If you have some experience preserving, why not learn how to make homemade stock for cooking? This collection of recipes will get you started.
When you know how to make homemade stock, you can control exactly what goes into the jars — no ingredient list required!
Photo courtesy W. W. Norton & Company
Learn how to preserve everything you might find at a farmers market — or in your own backyard — with the clear, easy-to-follow directions you’ll find in Mrs. Wheelbarrow’s Practical Pantry (W. W. Norton & Company, 2014) by Cathy Barrow. Recipes for delicious ways to eat up your stores are interspersed throughout the canning, smoking, curing and brining instructions, which progress from the easiest to the most complex recipes. The following guides for how to make homemade stock are from chapter 2, “Canning Under Pressure: Groceries You’ll Never Have to Carry Home Again.”
You can purchase this book from the MOTHER EARTH NEWS store: Mrs. Wheelbarrow's Practical Pantry.
Many energetic home cooks make their own stock, and certainly all good cooks rely on stock for recipes. I won’t lecture you on the value of homemade stock, or the economy of using bones left from other cooking projects. Instead, I will sing the praises of stock on the shelf; of jars sized for the job, a pint or a quart, depending on whether you are making a sauce or a soup; or of a freezer free of leaky plastic bags of stock or stacks of bulky containers that leave no room for your ice cream. We have priorities, people!
Stock making is an afternoon’s work, but it is not the kind of work that precludes doing other things. Get those bones in a big pot and then maintain a simmer for hours. When the stock smells wonderful, it’s ready. Break the work into two days, using a long rest in the refrigerator to separate the fat. (I find it enormously satisfying to remove that cap of fat.)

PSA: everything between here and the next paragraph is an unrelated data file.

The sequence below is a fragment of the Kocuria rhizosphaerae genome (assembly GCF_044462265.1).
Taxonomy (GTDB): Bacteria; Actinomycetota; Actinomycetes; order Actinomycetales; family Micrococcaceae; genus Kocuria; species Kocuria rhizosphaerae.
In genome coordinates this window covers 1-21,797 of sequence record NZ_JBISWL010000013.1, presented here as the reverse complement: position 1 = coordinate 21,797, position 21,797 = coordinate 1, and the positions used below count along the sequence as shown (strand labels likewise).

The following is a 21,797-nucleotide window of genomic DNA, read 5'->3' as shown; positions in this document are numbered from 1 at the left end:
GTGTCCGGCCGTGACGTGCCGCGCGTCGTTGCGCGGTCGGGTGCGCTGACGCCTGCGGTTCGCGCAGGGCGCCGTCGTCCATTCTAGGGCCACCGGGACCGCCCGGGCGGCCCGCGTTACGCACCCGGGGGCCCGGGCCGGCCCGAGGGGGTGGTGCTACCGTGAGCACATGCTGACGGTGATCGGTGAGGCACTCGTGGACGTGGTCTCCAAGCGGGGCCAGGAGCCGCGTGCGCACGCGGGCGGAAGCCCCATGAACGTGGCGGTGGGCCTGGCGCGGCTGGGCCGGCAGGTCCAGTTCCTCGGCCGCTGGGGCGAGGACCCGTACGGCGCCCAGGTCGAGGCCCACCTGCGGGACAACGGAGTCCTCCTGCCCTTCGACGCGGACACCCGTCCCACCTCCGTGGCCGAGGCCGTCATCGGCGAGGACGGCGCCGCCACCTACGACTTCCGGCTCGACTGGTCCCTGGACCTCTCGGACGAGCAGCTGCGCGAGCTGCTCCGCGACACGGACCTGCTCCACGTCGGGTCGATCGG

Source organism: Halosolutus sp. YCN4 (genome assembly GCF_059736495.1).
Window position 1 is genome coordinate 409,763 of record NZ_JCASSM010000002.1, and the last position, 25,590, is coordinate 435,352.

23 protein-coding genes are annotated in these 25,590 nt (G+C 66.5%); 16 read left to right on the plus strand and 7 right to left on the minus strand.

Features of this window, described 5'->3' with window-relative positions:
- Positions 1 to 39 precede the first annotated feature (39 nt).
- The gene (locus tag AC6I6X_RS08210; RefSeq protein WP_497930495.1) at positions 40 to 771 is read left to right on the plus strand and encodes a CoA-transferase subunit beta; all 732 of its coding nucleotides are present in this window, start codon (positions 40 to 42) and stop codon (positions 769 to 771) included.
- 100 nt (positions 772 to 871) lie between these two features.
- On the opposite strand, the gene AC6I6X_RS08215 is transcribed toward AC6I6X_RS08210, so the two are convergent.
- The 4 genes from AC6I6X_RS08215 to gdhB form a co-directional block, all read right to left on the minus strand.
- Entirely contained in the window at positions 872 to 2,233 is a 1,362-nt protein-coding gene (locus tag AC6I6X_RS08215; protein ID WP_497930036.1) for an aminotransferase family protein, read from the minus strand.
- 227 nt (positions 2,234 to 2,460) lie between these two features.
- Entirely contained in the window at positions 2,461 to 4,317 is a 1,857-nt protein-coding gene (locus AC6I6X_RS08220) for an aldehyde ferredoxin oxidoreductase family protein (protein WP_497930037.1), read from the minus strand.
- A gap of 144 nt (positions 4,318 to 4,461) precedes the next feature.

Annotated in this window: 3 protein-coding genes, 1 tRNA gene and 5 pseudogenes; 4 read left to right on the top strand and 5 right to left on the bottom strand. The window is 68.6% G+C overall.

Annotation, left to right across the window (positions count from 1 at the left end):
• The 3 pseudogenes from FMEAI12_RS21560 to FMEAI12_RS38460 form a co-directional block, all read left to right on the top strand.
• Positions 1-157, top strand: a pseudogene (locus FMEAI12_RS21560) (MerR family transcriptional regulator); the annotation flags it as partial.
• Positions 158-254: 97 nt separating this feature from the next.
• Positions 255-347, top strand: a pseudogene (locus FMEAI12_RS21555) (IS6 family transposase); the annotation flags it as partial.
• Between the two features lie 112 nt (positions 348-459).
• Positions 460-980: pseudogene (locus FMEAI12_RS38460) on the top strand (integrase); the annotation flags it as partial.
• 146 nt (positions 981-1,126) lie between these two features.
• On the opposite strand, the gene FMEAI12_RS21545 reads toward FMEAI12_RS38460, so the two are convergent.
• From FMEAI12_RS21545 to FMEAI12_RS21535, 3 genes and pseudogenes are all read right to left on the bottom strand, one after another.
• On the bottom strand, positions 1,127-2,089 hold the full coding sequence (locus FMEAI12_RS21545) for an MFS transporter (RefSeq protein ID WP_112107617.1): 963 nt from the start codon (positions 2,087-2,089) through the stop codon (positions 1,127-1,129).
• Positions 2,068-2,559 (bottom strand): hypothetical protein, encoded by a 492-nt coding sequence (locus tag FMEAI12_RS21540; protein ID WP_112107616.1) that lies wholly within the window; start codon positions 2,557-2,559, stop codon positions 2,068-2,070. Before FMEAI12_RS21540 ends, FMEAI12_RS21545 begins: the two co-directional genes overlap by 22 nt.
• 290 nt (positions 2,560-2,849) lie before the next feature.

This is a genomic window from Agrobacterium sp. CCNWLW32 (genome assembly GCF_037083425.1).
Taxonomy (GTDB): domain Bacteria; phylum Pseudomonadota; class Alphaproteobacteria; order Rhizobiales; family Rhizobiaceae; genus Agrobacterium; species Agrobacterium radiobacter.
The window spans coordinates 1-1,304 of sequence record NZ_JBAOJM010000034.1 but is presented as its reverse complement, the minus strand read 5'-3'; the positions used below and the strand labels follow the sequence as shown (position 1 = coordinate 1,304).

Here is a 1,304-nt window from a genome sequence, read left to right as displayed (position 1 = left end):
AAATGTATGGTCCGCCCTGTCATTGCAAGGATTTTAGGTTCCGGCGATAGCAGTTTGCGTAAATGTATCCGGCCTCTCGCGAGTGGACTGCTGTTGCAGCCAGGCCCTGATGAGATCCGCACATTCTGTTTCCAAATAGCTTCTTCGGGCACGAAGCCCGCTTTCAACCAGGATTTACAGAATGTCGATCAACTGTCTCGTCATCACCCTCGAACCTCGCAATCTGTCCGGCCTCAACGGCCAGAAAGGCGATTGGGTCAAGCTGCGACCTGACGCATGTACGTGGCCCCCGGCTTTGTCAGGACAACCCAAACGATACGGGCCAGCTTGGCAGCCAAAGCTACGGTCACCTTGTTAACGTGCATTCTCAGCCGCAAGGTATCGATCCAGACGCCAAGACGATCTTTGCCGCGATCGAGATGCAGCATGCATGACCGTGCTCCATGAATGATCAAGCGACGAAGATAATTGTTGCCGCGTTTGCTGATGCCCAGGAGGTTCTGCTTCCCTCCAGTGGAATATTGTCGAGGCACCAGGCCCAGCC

If your stock boils, proteins from the bones will accumulate at the surface. These are harmless but unattractive, and they should be strained out before canning. If some remain, they can be removed when the jar is opened.
Some bones, especially those from commercially raised chicken, may throw off cloudy gray foam. Scoop it off the surface of the stock with a clean stainless steel spoon; otherwise, it will remain even after straining. Consider pastured chickens the next time.
Having shelf-stable stock was one of the primary reasons I began pressure-canning. It’s exceedingly practical. Please note that these four recipes are salt-free. I never add salt to stock (or fumet), preferring to add it after opening the jar. It’s far easier to add salt than take it away.
A note on equipment: The best results will come from using a 16-quart or larger pot, or two 8-quart pots or another combination that adds up to 16 (or more) quarts.
Reprinted from Mrs. Wheelbarrow’s Practical Pantry: Recipes and Techniques for Year-Round Preserving by Cathy Barrow. Copyright © 2014 by Cathy Barrow. With permission of the publisher, W. W. Norton & Company, Inc. All rights reserved. Buy this book from our store: Mrs. Wheelbarrow's Practical Pantry.
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